Our approach to learning and teaching is active, inclusive and question driven, so it may be different to your experiences at school. It will help you gain the skills for life after university, and we will guide you through the steps from one phase to the next.

Depending on the size of your year group, and which option courses you take, your classes will typically fall into three categories:

  • lectures
  • tutorials
  • seminars

As well as these classes, to get the most out of your courses, you will need to read widely.

We make extensive use of our audio and visual resources, and you will also be encouraged to use online materials.

Lectures

Lectures are taken by all students on a course, typically at the same time. They are delivered as interactive presentations which may involve audio-visual material.

Lectures are given by an experienced academic. They are designed to guide you through the background, questions and debates related to the topic you are studying.

Tutorials

Tutorial groups are smaller. They are also led by an academic, but here the emphasis is more on what you think about the topic yourself. So, tutorials are your chance to discuss and expand upon what you have learned in a lecture.

Language tutorials give you the opportunity to develop your linguistic skills in a range of real-world tasks under the supervision of an experienced language teacher.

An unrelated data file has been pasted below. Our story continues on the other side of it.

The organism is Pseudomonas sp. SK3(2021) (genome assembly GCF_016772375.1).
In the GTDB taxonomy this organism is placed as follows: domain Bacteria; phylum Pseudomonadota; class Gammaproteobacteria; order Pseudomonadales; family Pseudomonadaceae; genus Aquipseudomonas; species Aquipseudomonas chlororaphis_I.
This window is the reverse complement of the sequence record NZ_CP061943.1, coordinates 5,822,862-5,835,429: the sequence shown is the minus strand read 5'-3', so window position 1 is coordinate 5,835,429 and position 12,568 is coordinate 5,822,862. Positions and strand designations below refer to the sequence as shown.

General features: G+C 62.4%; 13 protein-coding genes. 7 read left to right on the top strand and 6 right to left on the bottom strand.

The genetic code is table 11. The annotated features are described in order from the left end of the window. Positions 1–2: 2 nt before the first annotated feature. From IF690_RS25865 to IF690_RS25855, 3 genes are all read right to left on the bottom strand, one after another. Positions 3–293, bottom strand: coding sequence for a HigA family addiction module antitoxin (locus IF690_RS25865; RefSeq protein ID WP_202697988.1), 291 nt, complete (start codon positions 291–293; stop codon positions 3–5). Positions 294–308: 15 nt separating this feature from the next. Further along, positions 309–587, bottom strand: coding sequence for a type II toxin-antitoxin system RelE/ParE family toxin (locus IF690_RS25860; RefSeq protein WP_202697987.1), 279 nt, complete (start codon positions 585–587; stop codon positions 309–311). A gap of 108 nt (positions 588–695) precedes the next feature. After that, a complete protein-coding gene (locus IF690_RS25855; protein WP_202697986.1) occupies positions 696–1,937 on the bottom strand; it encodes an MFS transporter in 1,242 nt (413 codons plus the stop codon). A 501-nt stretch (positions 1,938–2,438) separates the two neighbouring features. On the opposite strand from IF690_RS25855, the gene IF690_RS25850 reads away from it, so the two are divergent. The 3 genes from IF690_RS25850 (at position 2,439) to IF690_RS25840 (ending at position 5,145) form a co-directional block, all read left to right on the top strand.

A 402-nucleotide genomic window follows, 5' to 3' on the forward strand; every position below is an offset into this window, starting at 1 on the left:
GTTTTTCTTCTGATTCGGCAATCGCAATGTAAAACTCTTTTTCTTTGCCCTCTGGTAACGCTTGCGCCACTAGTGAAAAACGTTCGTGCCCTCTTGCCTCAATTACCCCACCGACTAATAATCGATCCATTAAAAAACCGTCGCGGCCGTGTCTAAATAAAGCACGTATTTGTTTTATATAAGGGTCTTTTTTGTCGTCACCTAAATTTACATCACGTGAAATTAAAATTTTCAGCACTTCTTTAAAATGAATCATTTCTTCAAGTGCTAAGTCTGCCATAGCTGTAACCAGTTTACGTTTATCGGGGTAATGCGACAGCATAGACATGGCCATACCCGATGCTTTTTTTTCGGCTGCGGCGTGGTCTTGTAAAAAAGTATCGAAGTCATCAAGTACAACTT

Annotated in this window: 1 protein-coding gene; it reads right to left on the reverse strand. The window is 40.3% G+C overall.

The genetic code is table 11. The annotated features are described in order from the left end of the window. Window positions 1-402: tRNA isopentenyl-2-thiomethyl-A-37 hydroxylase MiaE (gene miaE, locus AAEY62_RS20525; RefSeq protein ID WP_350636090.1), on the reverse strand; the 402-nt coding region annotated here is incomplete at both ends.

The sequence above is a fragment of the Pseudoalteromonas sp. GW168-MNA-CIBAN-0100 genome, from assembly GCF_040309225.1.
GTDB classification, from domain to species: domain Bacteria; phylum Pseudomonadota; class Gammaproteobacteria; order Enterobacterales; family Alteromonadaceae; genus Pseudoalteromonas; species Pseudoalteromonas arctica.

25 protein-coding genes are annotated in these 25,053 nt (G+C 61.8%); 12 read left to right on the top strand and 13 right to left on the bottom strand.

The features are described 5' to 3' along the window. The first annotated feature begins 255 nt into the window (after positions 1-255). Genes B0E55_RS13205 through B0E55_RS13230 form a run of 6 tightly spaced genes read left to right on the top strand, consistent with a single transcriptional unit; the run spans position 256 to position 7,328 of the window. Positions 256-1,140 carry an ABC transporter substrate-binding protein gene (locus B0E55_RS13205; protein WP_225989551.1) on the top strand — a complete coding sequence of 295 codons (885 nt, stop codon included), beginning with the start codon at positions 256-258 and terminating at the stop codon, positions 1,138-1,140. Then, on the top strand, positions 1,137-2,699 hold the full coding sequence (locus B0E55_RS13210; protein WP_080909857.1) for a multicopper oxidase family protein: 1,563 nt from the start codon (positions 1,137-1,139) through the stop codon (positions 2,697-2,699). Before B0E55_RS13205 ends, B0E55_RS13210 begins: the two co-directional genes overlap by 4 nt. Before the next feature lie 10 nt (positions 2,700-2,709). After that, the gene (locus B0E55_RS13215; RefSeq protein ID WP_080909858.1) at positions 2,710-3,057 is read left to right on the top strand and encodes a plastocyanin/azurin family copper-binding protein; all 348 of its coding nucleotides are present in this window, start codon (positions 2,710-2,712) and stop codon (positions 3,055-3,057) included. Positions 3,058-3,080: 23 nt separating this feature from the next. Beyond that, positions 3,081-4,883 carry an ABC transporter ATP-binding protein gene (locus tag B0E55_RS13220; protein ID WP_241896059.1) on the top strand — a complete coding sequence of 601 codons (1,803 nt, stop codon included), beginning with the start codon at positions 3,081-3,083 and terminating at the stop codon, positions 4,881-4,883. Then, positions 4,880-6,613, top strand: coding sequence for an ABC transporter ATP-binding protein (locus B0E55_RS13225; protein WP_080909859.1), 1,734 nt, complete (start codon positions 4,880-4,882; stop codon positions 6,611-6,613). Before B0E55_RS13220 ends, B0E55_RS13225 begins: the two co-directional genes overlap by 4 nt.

These classes typically cover skills such as reading, writing, listening and speaking – all of which involve learning and applying grammar.

Seminars

Seminars blend features of lectures and tutorials. Again, they are designed to encourage and enable your active participation in learning.

On some courses, including those in Scandinavian Studies, you will have seminars instead of lectures, especially in your honours years (Years 3 and 4).

Support

As well as the teaching and other staff you will meet day-to-day, there are lots of ways to get help with your learning, including through the University’s Institute for Academic Development (IAD).

How will I be assessed?

You will be assessed through a combination of coursework and exams.

Coursework is generally completed throughout the year, while exams take place at the end of a teaching block.

Coursework may take a range of forms to give you the opportunity to practice different skills. For example, you may be asked to:

  • write an essay, review, blog post, opinion piece or learning journal
  • respond to a piece of writing, film, or other media, including through close reading
  • give a short talk or presentation
  • record a podcast or video
  • design a poster or presentation

Exams will include oral exams to test your spoken language skills.

Depending on where you go and what you do on your Year Abroad, Year 3 may include being assessed, in part, by a host university.

In your final year, you will also complete a dissertation.

Skills and experience

Studying a language to degree level demonstrates that you are a good communicator, and someone open to other cultures and new ideas – what employers value as Intercultural Competence.

Beyond the language skills you will develop on this programme, you will also gain a nuanced understanding of diverse cultures and societies.

Graduating with a four-year Master of Arts degree from the University of Edinburgh shows intellectual maturity, resilience, and flexibility.

The skills you will be able to demonstrate to employers when you graduate include the ability to:

  • understand, analyse and articulate complex issues and concepts
  • manage your time to meet deadlines on different types of project
  • work independently and as part of a group

Opportunities across sectors

Our programmes are an excellent primer for a range of careers, especially those that place a premium on thinking that is both disciplined and imaginative.